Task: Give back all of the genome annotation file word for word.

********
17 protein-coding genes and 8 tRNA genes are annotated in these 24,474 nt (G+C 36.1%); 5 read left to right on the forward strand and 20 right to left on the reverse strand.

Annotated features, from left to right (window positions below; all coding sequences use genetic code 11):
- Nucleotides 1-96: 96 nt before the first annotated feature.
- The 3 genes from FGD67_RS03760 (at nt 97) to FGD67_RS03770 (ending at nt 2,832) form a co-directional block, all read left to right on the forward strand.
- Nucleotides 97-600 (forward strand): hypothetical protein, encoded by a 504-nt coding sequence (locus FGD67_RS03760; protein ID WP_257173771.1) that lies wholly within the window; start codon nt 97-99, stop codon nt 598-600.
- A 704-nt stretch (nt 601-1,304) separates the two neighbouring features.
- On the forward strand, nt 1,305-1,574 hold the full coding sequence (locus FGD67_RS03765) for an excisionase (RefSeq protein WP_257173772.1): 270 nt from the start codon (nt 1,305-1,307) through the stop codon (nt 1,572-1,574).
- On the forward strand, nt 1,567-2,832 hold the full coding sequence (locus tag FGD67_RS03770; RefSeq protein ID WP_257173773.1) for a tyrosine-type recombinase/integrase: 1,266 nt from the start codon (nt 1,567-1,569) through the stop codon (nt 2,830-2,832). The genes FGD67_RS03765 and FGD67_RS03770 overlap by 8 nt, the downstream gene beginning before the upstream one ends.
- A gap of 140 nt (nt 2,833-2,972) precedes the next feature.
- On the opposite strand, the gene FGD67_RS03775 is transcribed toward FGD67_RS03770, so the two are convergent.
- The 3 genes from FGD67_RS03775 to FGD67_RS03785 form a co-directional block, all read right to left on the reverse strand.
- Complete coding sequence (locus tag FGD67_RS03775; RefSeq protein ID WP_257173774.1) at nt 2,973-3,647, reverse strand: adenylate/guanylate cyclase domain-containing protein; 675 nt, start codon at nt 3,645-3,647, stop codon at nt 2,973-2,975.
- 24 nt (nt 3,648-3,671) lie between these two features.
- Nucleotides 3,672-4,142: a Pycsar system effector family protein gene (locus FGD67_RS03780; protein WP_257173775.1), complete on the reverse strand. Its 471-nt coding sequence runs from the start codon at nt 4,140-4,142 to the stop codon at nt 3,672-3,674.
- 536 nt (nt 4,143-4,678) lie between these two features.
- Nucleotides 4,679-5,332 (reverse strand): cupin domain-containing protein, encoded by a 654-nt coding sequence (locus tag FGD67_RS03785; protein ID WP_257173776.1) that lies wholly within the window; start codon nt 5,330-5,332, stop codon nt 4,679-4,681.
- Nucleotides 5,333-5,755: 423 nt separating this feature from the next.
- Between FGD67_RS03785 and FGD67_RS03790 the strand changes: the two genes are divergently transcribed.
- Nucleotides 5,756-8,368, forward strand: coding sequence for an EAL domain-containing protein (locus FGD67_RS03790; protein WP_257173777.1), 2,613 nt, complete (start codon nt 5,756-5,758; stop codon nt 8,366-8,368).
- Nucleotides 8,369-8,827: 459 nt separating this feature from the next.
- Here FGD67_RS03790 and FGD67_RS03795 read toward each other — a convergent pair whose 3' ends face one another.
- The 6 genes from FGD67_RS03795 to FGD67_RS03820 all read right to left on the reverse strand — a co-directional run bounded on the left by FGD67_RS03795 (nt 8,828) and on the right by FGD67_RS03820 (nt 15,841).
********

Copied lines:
17 protein-coding genes and 8 tRNA genes are annotated in these 24,474 nt (G+C 36.1%); 5 read left to right on the forward strand and 20 right to left on the reverse strand.

Annotated features, from left to right (window positions below; all coding sequences use genetic code 11):
- Nucleotides 1-96: 96 nt before the first annotated feature.
- The 3 genes from FGD67_RS03760 (at nt 97) to FGD67_RS03770 (ending at nt 2,832) form a co-directional block, all read left to right on the forward strand.
- Nucleotides 97-600 (forward strand): hypothetical protein, encoded by a 504-nt coding sequence (locus FGD67_RS03760; protein ID WP_257173771.1) that lies wholly within the window; start codon nt 97-99, stop codon nt 598-600.
- A 704-nt stretch (nt 601-1,304) separates the two neighbouring features.
- On the forward strand, nt 1,305-1,574 hold the full coding sequence (locus FGD67_RS03765) for an excisionase (RefSeq protein WP_257173772.1): 270 nt from the start codon (nt 1,305-1,307) through the stop codon (nt 1,572-1,574).
- On the forward strand, nt 1,567-2,832 hold the full coding sequence (locus tag FGD67_RS03770; RefSeq protein ID WP_257173773.1) for a tyrosine-type recombinase/integrase: 1,266 nt from the start codon (nt 1,567-1,569) through the stop codon (nt 2,830-2,832). The genes FGD67_RS03765 and FGD67_RS03770 overlap by 8 nt, the downstream gene beginning before the upstream one ends.
- A gap of 140 nt (nt 2,833-2,972) precedes the next feature.
- On the opposite strand, the gene FGD67_RS03775 is transcribed toward FGD67_RS03770, so the two are convergent.
- The 3 genes from FGD67_RS03775 to FGD67_RS03785 form a co-directional block, all read right to left on the reverse strand.
- Complete coding sequence (locus tag FGD67_RS03775; RefSeq protein ID WP_257173774.1) at nt 2,973-3,647, reverse strand: adenylate/guanylate cyclase domain-containing protein; 675 nt, start codon at nt 3,645-3,647, stop codon at nt 2,973-2,975.
- 24 nt (nt 3,648-3,671) lie between these two features.
- Nucleotides 3,672-4,142: a Pycsar system effector family protein gene (locus FGD67_RS03780; protein WP_257173775.1), complete on the reverse strand. Its 471-nt coding sequence runs from the start codon at nt 4,140-4,142 to the stop codon at nt 3,672-3,674.
- 536 nt (nt 4,143-4,678) lie between these two features.
- Nucleotides 4,679-5,332 (reverse strand): cupin domain-containing protein, encoded by a 654-nt coding sequence (locus tag FGD67_RS03785; protein ID WP_257173776.1) that lies wholly within the window; start codon nt 5,330-5,332, stop codon nt 4,679-4,681.
- Nucleotides 5,333-5,755: 423 nt separating this feature from the next.
- Between FGD67_RS03785 and FGD67_RS03790 the strand changes: the two genes are divergently transcribed.
- Nucleotides 5,756-8,368, forward strand: coding sequence for an EAL domain-containing protein (locus FGD67_RS03790; protein WP_257173777.1), 2,613 nt, complete (start codon nt 5,756-5,758; stop codon nt 8,366-8,368).
- Nucleotides 8,369-8,827: 459 nt separating this feature from the next.
- Here FGD67_RS03790 and FGD67_RS03795 read toward each other — a convergent pair whose 3' ends face one another.
- The 6 genes from FGD67_RS03795 to FGD67_RS03820 all read right to left on the reverse strand — a co-directional run bounded on the left by FGD67_RS03795 (nt 8,828) and on the right by FGD67_RS03820 (nt 15,841).